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Uncertainty principle

 

Principles > Uncertainty principle

Principle | How it works | So what?
 

Principle

When a person is not sure about something, they will seek to reduce their uncertainty.

How it works

We all have a need for a sense of control and  certainty. When we are not sure, when we cannot predict, we feel tension and will grasp at straws that seem to be more certain, even if they might have a longer-term cost. This means we will also become more suggestible, seeking more information and believing more of what we are told.

Availability uncertainty

A sale in a shop works by suggesting that availability of a product in the future is not certain. Other people hovering over the last available item make you want to grab it quickly!

Price uncertainty

A sales person might indicate that prices are going up next month, but not say exactly by how much ('It's the exchange rate on imports, and things are not looking good').

Behavioral uncertainty

When a person behaves erratically, then others cannot predict what they will do and so become nervous around them. This can range from inconsistent parenting to bad management or fairweather friends.

Knowledge uncertainty

If you say that something is unknown, then if the other person knows they may fill that gap for you, or if they do not know, they (now also unknowing) will seek to find out. This can be useful both in teaching and in getting others to discover things, either for your information or to get them engaged.

Ability uncertainty

When people are confident then have their confidence shaken, for example when someone challenges them or provides disconfirming evidence, then the person becomes less certain, not just about the current decision but even about their ability to decide (this is often increased if the criticism is personal). In fact when a person fails at anything, their confidence may be knocked, again reducing their certainty about themselves.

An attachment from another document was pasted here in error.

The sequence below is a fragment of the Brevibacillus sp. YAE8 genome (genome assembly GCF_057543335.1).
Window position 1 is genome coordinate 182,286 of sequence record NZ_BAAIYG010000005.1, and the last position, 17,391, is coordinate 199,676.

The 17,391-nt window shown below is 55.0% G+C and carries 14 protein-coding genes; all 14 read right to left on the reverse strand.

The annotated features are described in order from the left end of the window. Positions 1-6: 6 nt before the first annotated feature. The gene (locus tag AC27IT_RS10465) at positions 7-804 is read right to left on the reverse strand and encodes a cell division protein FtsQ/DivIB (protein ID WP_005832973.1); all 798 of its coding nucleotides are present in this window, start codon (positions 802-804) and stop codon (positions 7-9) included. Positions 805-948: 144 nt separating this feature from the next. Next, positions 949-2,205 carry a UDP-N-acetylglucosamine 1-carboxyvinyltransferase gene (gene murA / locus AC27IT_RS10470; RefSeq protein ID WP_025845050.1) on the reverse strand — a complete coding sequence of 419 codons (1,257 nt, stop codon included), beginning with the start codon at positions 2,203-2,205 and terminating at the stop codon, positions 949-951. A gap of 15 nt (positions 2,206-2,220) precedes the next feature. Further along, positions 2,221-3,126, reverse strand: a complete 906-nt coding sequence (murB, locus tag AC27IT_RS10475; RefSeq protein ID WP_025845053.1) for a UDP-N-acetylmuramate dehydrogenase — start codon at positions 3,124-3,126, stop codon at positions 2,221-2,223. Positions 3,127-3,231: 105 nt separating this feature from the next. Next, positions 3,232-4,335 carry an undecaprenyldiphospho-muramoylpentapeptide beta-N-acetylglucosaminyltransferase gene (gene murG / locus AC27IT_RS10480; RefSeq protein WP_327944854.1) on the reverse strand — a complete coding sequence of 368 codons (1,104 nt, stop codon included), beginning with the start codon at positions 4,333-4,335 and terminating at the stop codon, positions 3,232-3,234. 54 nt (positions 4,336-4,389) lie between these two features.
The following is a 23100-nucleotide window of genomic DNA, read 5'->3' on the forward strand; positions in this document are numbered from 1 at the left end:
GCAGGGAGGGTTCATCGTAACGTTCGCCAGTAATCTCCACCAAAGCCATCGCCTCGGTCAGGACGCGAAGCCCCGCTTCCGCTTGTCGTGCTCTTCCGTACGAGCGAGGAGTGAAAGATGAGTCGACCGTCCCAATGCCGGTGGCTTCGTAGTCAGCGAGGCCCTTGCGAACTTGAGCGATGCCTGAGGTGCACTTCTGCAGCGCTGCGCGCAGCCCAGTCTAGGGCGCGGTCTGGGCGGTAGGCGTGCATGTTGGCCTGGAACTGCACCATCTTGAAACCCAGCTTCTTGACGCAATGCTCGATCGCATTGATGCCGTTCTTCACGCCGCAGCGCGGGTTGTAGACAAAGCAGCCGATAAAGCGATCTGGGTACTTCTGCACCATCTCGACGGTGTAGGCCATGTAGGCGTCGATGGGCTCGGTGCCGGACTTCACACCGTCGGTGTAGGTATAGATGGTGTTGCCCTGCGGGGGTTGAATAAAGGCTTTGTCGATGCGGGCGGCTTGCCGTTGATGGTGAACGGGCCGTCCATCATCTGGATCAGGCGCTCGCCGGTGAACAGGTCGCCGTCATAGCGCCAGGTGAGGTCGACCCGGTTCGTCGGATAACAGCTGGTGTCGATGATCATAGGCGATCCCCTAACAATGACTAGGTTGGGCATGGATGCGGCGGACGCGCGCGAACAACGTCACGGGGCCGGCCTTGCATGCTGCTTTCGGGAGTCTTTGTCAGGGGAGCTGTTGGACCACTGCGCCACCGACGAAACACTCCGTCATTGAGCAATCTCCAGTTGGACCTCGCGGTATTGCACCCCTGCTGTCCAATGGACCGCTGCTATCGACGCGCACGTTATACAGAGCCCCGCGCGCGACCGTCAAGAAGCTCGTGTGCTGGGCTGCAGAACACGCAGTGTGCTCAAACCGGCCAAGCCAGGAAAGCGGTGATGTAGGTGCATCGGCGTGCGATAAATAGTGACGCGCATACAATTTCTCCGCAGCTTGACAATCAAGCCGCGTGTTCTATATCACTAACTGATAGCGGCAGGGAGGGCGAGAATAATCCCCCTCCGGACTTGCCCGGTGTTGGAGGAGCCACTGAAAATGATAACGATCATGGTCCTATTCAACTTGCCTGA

We also become less certain about the ability of other people when they do not meet our expectations of them. This can range from simple honesty to physical dexterity.

Threats and opportunities

A threat is often seen in terms of uncertain harm. It thus becomes a focus of attention and people will act to reduce uncertainty around it.

Opportunities are the opposite and people will move towards the uncertain gain, seeking to secure it.

So what?

So create situations of uncertainty where the other person has to act in the ways you want to reduce the uncertainty. Get them to doubt themselves and others. Even giving them more information that does not contradict what they know opens up the possibility that there is further information that they have not yet considered.

For example if you say 'I don't know if John is coming', the other person may well be persuaded to go and ask John (saving you the bother of doing so, and particularly if John is more likely to come if the other person asks him).

See also

Need for certainty, Completion principle, Confusion principle

Normative Social Influence, Difficult Decisions, Doubt Close, Fear, Uncertainty and Doubt (FUD), Negotiation Tactics, Decoy

 

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